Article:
About 30 ''Ladies in White'' were stopped on the march in Havana

Cuban police have arrested the wives and mothers of political dissidents at a demonstration in the capital, Havana.

About 30 members of the "Ladies in White" were stopped as they marched alongside the mother of a prisoner who died last month after a hunger strike.

They were demanding the release of some 50 government critics who are still being held after mass arrests in 2003.

Orlando Zapata Tamayo was the first Cuban activist to starve himself to death in protest in nearly 40 years.

The case of Zapata, declared a prisoner of conscience by Amnesty International, drew international condemnation and calls for the immediate release of all Cuba's detained dissidents.

Wednesday's protest was the third held this week by the Ladies in White (Las Damas de Blanca) to mark the anniversary of the crackdown in the one-party Communist state seven years ago.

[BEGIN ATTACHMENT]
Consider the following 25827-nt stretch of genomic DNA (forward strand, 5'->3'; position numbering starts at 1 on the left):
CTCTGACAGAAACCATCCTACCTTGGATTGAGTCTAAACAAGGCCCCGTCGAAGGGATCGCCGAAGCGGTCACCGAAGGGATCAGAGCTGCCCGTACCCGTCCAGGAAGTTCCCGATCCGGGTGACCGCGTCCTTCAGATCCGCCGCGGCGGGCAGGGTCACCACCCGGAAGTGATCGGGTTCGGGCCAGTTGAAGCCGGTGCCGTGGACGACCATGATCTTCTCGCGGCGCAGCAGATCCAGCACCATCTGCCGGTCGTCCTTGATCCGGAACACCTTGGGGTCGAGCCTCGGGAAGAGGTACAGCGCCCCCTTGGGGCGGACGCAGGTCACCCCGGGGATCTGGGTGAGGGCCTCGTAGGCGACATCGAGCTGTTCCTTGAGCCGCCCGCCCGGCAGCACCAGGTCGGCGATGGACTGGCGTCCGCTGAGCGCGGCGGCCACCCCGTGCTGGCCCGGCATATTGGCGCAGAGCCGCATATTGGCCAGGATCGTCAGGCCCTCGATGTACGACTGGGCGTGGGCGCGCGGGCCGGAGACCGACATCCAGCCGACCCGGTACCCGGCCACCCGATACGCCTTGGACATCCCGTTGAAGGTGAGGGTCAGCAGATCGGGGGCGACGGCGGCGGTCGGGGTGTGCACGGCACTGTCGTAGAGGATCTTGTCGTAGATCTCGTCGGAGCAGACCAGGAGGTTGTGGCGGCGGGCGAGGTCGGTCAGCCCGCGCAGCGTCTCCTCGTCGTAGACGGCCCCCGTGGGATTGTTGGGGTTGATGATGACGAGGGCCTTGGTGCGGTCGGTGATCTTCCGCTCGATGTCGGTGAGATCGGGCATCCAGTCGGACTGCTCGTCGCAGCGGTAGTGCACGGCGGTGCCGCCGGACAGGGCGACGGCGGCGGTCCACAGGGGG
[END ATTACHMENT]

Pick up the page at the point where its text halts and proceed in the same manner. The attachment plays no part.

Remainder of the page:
Government supporters heckled the women at the beginning of the march
The women were heckled by hundreds of government supporters as they left a church in the Parraga neighbourhood with Reyna Luisa Tamayo, who alleges that her son was tortured in jail and that his death amounted to premeditated murder.

Police officers and interior ministry agents later asked the women to end their march and take shelter in two government buses. After they repeatedly refused, several female officers moved in and put them onto the buses by force.

The Cuban government describes the dissidents as common criminals who were paid by the United States to destabilise the country.

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